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"I didn't even know what an oncologist was, so I was happy that when I did meet the oncologist. He took the time, he let me know how the chemotherapy would react when they introduced it into my blood system and how the process builds."


Why both cancer and healthy body cells are affected by chemo

  • Chemo drugs affect both the cancerous and the healthy cell DNA.
  • The healthy cells that are particularly susceptible to chemo are by cells that multiply quickly:
    • The skin (including body, facial, and head hair)
    • The digestive system (gastrointestinal tract)
    • The bone marrow (that makes red and white blood cells)

"Chemo is not easy, because it really, uh, it really lowers your resistance to a considerable extent, because they are trying to kill off the cancer cells, a lot of other good cells are killed in the process so your immune system is really assaulted and I think the thing that probably bothered me more than anything during chemo was a lowered resistance and one really needs to be careful during that stage, that you're not in contact with people that have contagious diseases, that you're not around people who have a lot of colds and have the flu. You just gotta be a lot more cautious, and once you catch something like even a minor cold, that could be major and uh so you've really gotta take care of yourself."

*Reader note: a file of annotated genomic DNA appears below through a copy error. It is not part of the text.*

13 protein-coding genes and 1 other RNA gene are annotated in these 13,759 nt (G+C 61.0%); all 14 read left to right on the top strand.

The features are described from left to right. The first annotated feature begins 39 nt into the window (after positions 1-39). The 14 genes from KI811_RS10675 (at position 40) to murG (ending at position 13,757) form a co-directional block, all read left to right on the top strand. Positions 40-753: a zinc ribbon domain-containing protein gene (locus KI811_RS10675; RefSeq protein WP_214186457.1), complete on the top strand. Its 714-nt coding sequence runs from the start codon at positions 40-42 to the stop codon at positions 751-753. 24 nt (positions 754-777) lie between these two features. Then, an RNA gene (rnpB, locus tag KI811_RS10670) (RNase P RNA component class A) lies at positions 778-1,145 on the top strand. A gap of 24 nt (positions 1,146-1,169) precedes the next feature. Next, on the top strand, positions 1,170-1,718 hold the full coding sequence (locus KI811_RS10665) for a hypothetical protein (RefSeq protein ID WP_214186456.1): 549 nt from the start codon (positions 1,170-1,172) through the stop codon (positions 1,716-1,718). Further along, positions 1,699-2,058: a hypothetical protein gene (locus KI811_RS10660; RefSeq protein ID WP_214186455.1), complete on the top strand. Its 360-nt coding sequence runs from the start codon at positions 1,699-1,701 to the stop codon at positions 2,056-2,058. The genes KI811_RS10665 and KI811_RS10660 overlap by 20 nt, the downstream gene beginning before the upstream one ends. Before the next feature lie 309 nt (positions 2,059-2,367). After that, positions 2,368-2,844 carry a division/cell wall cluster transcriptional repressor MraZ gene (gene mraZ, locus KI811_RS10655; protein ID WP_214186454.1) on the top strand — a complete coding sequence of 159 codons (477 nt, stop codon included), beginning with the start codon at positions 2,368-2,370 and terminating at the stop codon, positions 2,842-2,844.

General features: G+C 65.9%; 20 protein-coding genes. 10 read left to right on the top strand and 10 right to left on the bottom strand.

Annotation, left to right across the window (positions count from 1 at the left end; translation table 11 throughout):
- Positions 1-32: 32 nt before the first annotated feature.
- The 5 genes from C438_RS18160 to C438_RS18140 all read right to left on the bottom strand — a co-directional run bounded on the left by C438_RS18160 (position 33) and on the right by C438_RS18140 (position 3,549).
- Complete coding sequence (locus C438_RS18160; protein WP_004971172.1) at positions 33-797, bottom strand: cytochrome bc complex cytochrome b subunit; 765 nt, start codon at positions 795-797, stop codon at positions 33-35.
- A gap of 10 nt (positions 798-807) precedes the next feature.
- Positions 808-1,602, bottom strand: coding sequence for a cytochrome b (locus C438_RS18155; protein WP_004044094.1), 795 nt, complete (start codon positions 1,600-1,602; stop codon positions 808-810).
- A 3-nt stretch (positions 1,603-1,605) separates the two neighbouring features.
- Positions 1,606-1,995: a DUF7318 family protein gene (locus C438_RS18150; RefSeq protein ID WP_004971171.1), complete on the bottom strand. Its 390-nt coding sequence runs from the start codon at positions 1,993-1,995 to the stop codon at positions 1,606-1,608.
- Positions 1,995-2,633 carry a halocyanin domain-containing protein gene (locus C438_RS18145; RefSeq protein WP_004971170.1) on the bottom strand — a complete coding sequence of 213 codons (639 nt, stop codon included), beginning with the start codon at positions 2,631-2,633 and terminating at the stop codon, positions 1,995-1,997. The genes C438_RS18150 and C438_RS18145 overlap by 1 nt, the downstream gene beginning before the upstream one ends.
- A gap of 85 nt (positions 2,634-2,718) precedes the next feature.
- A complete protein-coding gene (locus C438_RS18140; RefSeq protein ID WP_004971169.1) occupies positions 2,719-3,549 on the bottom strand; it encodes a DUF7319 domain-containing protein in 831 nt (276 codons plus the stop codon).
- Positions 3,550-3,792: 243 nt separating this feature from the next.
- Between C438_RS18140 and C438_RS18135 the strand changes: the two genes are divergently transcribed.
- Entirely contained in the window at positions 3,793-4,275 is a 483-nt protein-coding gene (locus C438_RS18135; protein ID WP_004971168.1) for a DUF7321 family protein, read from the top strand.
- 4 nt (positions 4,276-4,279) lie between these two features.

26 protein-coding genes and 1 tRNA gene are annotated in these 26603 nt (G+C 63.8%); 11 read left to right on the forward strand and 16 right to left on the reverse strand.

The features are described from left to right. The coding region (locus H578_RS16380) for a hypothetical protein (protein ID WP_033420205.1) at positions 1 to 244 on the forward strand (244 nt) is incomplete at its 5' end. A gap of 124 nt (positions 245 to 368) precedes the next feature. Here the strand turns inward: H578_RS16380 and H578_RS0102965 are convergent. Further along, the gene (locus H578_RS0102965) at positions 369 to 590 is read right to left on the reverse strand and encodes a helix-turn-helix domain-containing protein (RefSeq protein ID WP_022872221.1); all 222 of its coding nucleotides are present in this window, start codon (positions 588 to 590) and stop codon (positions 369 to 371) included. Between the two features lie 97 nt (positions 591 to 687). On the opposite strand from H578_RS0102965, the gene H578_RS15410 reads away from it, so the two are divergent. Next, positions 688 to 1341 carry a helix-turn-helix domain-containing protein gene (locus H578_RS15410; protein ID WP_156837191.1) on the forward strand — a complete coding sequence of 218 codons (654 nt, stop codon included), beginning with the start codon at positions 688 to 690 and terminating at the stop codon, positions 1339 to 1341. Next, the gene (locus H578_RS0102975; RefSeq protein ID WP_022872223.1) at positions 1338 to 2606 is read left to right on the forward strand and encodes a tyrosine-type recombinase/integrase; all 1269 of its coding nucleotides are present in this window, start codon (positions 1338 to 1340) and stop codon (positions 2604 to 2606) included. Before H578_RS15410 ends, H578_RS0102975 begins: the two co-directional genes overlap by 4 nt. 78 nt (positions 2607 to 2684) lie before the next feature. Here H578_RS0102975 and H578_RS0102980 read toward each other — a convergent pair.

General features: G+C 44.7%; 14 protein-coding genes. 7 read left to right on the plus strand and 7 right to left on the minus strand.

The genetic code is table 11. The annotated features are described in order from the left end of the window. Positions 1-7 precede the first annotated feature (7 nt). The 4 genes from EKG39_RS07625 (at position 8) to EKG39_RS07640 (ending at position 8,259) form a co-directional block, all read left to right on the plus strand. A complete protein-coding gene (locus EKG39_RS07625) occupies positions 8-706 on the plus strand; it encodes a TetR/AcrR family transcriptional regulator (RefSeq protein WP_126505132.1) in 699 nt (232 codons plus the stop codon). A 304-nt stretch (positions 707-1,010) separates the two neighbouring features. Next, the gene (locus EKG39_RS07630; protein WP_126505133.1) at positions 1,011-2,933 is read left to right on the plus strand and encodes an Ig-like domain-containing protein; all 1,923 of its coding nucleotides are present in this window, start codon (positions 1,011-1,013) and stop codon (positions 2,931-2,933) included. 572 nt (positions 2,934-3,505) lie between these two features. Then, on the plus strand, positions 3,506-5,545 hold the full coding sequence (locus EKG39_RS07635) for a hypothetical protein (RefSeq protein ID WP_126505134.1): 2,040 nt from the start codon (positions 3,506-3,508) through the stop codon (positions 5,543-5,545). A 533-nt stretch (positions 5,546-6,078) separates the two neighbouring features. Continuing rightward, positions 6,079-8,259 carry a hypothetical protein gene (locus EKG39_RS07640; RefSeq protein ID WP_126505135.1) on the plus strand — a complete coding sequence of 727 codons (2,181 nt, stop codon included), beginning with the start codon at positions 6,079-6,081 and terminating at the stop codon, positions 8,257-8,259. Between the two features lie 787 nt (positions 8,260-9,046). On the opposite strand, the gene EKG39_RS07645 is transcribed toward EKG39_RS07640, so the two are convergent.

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Why you may receive a different combination and dosage of chemo drugs than the patient sitting next to you.

  • The most common reason is because your cancer is different from the patient sitting next to you (you have a different type of breast cancer)
  • Another reason is that you may have had severe side effects and they are using a different combination of drugs (cocktail) to see if you react better to the treatment
  • Another reason is that one of you may be on a clinical trial that is using a drug combination that may or may not be better than standard treatment for your type of cancer.
  • Sometimes, we do not get the standard treatment because we do not have private insurance or our insurance is limited. This is not supposed to happen, but sometimes does.